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In Hamlet how does gravedigger /clown scene of Act V serve to develop character,...
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- With the commentary and the riddles of this scene of comic relief, then, the contemporary audience can better relate to the content of the plot. The use of such references draws the audience in, as, for instance, one of the gravediggers says, "go, get thee to Yaughan, fetch me a stoup of liquor," alluding to a nearby innkeeper. As some of the humor ridicules those of a higher social order from them (e.g. the comment about the judgment of the coroner and other officials), the commoners in attendance are drawn in to the drama in their delight of this humor at the expense of the socially elite. Moreover, the discussion in the language of the commoners of the moral corruption synthesizes the points of view of the more erudite with the common, thereby leading to comprehension of the major themes by all the audience. For example, in the opening of Scene 5 of the final act, one of the gravediggers questions (humorously, of course) what constitutes suicide after the first one says that the coroner "finds it Christian burial."
- Hamlet's interaction with the gravediggers makes him more human. For the gravedigger ponders the same existential question as Hamlet when he poses the question of Ophelia's suicide albeit with dark humor. And, again, the gravedigger/clown's clever conquering of Hamlet with his humor delights the commoners in the audience as well as providing comic relief for all and helping to make Hamlet more earthly.
- The graveyard scene also helps to develop Hamlet's character. Renowned Shakespearean critic Harold Bloom writes,
It is always important to remember that Shakespeare's plays were attended by a wide audience; thus, after the tragic events of the first four acts, the gravediggers'[clowns'] scene is one which admits this wider appeal to all levels of society by providing some bawdy humor and relevance to the contemporary lives of Shakespeare's Londoners, a technique that aids in the audience's comprehension of major themes. This injection of humor with commoners also serves to humanize Hamlet and effect maturity in him.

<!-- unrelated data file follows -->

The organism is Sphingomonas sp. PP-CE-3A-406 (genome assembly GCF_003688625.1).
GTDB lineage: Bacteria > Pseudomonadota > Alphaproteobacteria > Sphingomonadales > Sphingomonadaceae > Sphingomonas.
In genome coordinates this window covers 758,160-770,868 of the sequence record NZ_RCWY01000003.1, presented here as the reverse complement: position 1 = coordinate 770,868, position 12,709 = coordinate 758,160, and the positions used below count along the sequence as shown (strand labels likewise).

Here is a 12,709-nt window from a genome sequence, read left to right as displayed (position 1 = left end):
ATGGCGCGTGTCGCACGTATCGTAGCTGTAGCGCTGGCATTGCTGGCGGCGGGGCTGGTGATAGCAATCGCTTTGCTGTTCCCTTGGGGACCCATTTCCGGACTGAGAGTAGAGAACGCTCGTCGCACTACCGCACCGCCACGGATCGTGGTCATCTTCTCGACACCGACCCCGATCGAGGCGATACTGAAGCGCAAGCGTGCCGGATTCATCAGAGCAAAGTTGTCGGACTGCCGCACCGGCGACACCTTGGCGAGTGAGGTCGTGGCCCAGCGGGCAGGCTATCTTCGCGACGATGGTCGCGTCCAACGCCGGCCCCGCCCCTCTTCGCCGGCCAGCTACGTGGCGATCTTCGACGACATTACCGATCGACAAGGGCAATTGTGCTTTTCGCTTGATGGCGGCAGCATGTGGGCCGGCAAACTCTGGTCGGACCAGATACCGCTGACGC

How can that be, unless she drown'd herself in
her own defence? ....
It must be se offendendo; it cannot be else. For
here lies the point: if I drown myself wittingly, it argues an
act; and an act hath three branches: it is to act, to do, and to
perform; argal, she drown'd herself wittingly (5.1.9-12)
In addition to the underscoring of the existential theme of Hamlet's "to be or not to be" soliloquy, the parody of legal jargon in this conversation between two commoners also points to the theme of the corruption of politics begun with the usurping of the throne by Claudius in his heinous act against King Hamlet.
Nothing of Hamlet's 'antic disposition' lingers after the graveyard scene, even there the madness has evolved into an intense irony directed at the gross images of death.
Indeed, it is a seriously intent Hamlet that enters the next scene, a Hamlet whose actions are in strong contrast to his actions and thoughts of the previous acts. He is ironical, then, in that he is "not a likely avenger" as Bloom observes, "because his intellectual freedom, his capriciousness...seem so at odds with his Ghost-imposed mission." Certainly, Hamlet does exhibit a maturity not present in earlier acts.
Posted by mwestwood on July 13, 2013 at 1:31 AM (Answer #1)
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